It helps that Cocotte is adorable. From the dark wood floors to the champagne flute flower vases, everything looks nice in the early evening light flooding in from floor-to-ceiling windows. They nail that rustic farmhouse-chic thing without looking like a Real Simple photo spread. A large window on the back wall frames Liebman and Hackett, dolled up in aprons that would feel at home in such a magazine.
A proper meal at Cocotte begins with baguette and two varieties of compound butter (normally I'd gloss over this part of the meal, but trust me, it warrants mention); one is a salted sweet cream butter, the other, darker in color and speckled with herbs, has a strong truffle-oil flavor. Do not skip the bread course.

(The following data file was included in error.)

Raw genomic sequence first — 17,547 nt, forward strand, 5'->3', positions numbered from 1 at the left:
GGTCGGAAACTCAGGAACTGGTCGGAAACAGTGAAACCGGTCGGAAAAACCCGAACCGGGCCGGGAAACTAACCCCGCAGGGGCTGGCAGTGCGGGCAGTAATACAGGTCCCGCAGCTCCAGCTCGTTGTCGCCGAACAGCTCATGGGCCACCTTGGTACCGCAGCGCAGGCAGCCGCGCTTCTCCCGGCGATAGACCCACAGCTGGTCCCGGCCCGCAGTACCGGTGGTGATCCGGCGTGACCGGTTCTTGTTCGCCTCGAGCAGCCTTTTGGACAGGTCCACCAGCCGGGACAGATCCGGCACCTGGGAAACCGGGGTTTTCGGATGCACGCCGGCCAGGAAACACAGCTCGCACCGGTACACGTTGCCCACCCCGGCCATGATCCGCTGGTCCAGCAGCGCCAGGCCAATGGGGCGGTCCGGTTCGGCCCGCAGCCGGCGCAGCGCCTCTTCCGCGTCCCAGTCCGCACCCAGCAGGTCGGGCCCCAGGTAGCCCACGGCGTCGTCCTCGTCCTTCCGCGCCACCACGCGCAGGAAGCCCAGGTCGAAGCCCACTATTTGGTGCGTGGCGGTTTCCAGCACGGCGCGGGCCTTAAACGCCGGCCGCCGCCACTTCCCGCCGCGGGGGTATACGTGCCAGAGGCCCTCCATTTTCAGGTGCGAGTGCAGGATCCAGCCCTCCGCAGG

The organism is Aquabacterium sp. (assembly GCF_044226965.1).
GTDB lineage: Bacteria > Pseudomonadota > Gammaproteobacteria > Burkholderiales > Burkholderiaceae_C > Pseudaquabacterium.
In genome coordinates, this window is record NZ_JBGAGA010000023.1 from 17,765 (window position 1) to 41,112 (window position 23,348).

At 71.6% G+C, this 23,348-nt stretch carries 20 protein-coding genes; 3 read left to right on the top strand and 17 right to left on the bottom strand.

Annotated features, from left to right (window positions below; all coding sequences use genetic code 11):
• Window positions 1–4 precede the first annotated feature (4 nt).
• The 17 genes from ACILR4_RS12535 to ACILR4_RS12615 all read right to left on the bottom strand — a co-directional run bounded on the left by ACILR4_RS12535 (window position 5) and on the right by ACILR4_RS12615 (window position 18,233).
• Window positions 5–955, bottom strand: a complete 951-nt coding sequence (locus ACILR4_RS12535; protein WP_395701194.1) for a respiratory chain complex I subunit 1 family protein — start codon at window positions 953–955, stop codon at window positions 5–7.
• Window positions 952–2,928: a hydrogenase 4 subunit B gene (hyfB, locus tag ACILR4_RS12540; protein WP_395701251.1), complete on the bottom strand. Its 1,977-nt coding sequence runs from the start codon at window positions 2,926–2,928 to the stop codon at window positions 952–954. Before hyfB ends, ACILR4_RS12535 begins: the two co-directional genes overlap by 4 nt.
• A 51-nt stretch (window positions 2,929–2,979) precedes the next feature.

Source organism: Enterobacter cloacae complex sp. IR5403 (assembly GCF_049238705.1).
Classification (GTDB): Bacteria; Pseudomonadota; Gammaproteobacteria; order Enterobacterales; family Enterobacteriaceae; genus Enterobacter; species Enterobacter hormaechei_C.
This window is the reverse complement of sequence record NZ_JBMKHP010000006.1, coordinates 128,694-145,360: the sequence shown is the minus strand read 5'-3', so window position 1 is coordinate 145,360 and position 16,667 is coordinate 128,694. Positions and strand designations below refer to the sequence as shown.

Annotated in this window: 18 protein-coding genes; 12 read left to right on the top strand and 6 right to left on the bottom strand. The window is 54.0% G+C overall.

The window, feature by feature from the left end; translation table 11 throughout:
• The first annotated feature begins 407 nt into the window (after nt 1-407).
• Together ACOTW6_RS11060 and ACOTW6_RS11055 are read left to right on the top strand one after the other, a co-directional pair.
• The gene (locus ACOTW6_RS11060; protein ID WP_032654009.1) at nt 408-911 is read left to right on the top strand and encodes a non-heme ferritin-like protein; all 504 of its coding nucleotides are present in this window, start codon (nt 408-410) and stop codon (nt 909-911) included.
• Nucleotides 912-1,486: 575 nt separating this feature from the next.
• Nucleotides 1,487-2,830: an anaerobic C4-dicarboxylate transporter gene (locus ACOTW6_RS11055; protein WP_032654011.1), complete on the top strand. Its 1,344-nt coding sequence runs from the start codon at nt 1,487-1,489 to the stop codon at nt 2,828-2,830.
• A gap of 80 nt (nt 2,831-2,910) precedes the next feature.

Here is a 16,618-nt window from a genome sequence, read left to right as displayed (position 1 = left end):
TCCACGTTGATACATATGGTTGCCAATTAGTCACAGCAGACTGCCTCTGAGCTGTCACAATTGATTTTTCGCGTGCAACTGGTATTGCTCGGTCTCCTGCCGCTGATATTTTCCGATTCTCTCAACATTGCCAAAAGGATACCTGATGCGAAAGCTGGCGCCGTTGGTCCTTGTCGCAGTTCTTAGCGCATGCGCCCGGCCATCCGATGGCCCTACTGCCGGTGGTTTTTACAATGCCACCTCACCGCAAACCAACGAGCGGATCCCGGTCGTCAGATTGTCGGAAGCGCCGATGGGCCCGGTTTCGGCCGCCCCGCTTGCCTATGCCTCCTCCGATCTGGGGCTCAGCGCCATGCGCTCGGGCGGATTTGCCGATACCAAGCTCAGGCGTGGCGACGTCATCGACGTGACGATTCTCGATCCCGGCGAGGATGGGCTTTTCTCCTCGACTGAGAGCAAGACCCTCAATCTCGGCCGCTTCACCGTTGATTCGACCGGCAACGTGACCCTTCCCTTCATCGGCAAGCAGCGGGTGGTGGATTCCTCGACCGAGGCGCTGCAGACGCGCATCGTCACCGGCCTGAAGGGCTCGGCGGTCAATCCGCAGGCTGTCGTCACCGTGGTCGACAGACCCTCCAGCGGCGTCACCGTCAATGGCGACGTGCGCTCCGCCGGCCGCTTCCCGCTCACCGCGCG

I hadn't heard anything, good or bad, about Cocotte's bar, so I wasn't sure what to expect when I ordered the La Nella Moda (rye, Dolin Rouge, Amaro Ramazzotti, and bitters), the kind of drink that, in the wrong hands, could go pretty foul. But the vermouth and Amaro were understated, and let the whiskey sit front and center. It was on par with the better cocktail bars in town.
I'm not ready to say that Cocotte is on par with St. Jack or the better of my experiences at Little Bird, but Liebman and Hackett are doing their own thing, and they're doing it well. Cocotte grew up fast, and I think they'll just keep growing. TONY PEREZ
Happy Hour Info: Sun 9-10pm, $3, $5, $8 Food Menu Specials on house wine, cocktails, draft beer